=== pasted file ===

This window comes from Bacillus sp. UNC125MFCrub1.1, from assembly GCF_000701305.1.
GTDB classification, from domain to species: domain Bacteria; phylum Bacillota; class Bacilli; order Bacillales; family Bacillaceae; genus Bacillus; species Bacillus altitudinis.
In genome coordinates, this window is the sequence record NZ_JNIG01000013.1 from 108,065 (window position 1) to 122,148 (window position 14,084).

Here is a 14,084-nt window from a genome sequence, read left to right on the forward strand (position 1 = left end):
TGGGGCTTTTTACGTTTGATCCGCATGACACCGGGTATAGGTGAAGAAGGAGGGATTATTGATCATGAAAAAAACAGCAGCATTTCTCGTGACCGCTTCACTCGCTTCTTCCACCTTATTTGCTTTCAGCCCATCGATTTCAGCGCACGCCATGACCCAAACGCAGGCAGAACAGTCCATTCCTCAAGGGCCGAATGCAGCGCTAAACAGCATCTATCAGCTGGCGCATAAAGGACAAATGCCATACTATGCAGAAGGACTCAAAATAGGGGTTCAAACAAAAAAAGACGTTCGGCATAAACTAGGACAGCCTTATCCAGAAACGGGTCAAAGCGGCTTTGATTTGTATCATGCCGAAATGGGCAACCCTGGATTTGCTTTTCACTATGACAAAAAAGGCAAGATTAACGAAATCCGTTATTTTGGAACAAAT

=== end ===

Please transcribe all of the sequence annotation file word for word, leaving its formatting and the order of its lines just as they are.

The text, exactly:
This window comes from Bacillus sp. UNC125MFCrub1.1, from assembly GCF_000701305.1.
GTDB classification, from domain to species: domain Bacteria; phylum Bacillota; class Bacilli; order Bacillales; family Bacillaceae; genus Bacillus; species Bacillus altitudinis.
In genome coordinates, this window is the sequence record NZ_JNIG01000013.1 from 108,065 (window position 1) to 122,148 (window position 14,084).

Here is a 14,084-nt window from a genome sequence, read left to right on the forward strand (position 1 = left end):
TGGGGCTTTTTACGTTTGATCCGCATGACACCGGGTATAGGTGAAGAAGGAGGGATTATTGATCATGAAAAAAACAGCAGCATTTCTCGTGACCGCTTCACTCGCTTCTTCCACCTTATTTGCTTTCAGCCCATCGATTTCAGCGCACGCCATGACCCAAACGCAGGCAGAACAGTCCATTCCTCAAGGGCCGAATGCAGCGCTAAACAGCATCTATCAGCTGGCGCATAAAGGACAAATGCCATACTATGCAGAAGGACTCAAAATAGGGGTTCAAACAAAAAAAGACGTTCGGCATAAACTAGGACAGCCTTATCCAGAAACGGGTCAAAGCGGCTTTGATTTGTATCATGCCGAAATGGGCAACCCTGGATTTGCTTTTCACTATGACAAAAAAGGCAAGATTAACGAAATCCGTTATTTTGGAACAAAT